Peter Salisbury writes: Twelve months ago, Yemeni interim president Abed Rabbo Mansour Hadi stood in front of foreign diplomats and political grandees at Sanaa’s Republican Palace. He declared his country’s political transition to democracy an “unprecedented success.”
In 2011, Yemen’s Arab Spring had threatened to push the country into a debilitating conflict. But remarkably, a deal brokered by the United Nations and the Gulf Cooperation Council prevented a bloody civil war. Longtime president Ali Abdullah Saleh stepped down; Hadi was tasked with overseeing peace talks and the creation of a new constitution.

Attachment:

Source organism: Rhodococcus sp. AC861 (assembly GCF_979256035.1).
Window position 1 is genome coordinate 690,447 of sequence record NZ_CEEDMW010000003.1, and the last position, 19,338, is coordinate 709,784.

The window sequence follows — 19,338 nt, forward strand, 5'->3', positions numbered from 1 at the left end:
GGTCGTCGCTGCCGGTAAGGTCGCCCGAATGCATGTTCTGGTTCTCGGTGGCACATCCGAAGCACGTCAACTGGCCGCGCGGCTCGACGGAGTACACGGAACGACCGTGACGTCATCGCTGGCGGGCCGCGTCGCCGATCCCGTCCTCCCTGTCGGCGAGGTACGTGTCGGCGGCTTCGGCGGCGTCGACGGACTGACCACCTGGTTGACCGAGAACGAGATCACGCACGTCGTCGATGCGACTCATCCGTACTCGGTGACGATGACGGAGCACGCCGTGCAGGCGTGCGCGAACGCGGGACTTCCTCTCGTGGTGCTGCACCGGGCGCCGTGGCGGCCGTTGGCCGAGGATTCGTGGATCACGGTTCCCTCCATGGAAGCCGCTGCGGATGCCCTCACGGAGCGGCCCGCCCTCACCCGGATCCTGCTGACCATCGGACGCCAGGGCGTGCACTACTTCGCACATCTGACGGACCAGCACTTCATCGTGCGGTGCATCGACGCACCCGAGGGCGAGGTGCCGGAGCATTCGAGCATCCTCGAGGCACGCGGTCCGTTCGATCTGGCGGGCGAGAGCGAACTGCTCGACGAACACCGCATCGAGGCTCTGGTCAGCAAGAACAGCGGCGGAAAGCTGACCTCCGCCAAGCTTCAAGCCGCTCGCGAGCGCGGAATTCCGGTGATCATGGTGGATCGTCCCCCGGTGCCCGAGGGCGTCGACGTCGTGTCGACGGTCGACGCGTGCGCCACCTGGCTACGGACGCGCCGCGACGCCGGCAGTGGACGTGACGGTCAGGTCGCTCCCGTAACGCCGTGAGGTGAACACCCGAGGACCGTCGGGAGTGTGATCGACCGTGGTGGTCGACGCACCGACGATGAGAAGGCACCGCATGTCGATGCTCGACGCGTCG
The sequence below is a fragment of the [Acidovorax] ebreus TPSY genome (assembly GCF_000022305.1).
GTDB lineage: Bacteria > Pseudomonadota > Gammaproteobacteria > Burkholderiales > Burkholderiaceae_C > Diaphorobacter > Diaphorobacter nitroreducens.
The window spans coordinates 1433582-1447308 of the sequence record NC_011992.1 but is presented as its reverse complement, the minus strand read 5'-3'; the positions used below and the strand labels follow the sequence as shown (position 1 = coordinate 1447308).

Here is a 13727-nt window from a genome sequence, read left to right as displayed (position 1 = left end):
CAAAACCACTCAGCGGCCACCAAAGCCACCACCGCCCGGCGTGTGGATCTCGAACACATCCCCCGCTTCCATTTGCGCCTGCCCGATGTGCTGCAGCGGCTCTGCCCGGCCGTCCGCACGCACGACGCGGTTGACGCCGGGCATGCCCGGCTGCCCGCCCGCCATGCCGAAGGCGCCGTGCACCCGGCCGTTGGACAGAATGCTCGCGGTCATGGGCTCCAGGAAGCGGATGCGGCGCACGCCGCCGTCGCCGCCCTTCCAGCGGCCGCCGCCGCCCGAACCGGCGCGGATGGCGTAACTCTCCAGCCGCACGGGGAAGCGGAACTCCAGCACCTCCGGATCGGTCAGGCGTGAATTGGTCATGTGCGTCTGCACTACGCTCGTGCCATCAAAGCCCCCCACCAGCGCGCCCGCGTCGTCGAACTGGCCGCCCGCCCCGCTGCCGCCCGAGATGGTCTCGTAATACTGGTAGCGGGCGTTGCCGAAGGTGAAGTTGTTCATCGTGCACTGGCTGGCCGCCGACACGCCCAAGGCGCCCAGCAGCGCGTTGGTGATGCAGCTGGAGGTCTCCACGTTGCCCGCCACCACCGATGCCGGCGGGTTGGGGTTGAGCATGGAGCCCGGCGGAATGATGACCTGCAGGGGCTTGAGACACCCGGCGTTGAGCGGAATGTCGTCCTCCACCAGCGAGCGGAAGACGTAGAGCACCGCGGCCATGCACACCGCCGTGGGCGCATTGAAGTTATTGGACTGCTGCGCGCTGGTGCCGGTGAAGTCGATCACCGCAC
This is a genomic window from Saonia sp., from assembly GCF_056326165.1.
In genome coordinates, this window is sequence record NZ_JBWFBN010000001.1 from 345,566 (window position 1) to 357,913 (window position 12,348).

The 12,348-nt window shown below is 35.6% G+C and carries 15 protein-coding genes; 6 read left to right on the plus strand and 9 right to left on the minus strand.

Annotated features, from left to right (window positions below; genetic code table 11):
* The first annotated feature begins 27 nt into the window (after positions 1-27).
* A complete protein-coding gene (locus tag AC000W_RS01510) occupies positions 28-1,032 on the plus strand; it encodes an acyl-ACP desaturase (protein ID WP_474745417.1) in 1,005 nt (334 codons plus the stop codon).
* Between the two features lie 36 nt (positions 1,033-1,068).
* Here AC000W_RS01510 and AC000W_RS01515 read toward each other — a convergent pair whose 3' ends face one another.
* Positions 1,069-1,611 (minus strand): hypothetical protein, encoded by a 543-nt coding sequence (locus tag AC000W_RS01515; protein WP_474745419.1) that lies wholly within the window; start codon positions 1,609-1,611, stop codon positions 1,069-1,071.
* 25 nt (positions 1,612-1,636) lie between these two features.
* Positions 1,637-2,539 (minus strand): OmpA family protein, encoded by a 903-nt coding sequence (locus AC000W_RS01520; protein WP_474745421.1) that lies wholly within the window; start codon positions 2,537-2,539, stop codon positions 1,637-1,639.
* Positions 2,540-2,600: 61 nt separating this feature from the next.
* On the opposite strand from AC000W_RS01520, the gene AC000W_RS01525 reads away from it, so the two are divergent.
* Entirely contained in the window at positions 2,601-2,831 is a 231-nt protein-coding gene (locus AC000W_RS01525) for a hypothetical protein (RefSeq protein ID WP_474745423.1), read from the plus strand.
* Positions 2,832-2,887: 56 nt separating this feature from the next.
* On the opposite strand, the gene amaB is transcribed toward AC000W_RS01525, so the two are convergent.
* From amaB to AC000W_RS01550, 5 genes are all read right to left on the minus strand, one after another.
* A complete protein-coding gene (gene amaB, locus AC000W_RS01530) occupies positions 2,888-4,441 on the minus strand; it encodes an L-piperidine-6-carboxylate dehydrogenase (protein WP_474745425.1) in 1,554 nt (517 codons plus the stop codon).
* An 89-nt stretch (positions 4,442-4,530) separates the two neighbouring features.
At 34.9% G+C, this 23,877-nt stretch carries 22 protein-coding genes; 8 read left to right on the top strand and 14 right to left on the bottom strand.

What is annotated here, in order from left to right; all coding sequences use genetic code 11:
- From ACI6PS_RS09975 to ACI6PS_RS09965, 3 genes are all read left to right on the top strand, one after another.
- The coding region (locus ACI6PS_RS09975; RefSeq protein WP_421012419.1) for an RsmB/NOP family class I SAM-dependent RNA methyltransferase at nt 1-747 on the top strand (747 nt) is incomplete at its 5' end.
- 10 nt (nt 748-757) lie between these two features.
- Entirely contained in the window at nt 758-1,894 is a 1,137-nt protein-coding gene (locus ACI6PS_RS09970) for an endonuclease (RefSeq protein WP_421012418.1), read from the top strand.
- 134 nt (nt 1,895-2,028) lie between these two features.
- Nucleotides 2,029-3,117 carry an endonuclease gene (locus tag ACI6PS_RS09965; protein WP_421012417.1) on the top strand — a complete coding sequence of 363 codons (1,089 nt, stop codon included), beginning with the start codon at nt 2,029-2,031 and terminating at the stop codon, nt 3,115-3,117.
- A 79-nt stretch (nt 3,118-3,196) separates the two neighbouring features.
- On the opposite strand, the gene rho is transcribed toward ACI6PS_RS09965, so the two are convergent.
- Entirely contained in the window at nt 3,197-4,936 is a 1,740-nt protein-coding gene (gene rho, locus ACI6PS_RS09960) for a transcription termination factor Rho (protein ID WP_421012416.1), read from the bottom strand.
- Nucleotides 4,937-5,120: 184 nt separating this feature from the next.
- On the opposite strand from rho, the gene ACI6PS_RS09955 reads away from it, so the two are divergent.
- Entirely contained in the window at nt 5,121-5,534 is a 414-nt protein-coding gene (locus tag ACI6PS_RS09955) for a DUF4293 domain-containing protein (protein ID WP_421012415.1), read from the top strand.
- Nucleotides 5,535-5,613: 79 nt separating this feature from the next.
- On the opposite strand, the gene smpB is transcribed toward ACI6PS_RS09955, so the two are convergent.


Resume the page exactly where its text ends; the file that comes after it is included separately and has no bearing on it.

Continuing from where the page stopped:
Initially, these talks went surprisingly well. After decades of instability, a stable, peaceful democracy seemed possible if not probable. Yemen became the last glimmer of hope for Arab countries that had suffered through 2011′s roiling unrest. As Danya Greenfield of the Atlantic Council wrote, achieving consensus of any kind after such an acrimonious period was a “remarkable achievement.”
Today, no one is hopeful. The much-vaunted “Yemen model” for political transition, once mooted as a possible solution for Iraq, Libya and Syria, has been broken beyond repair. [Continue reading…]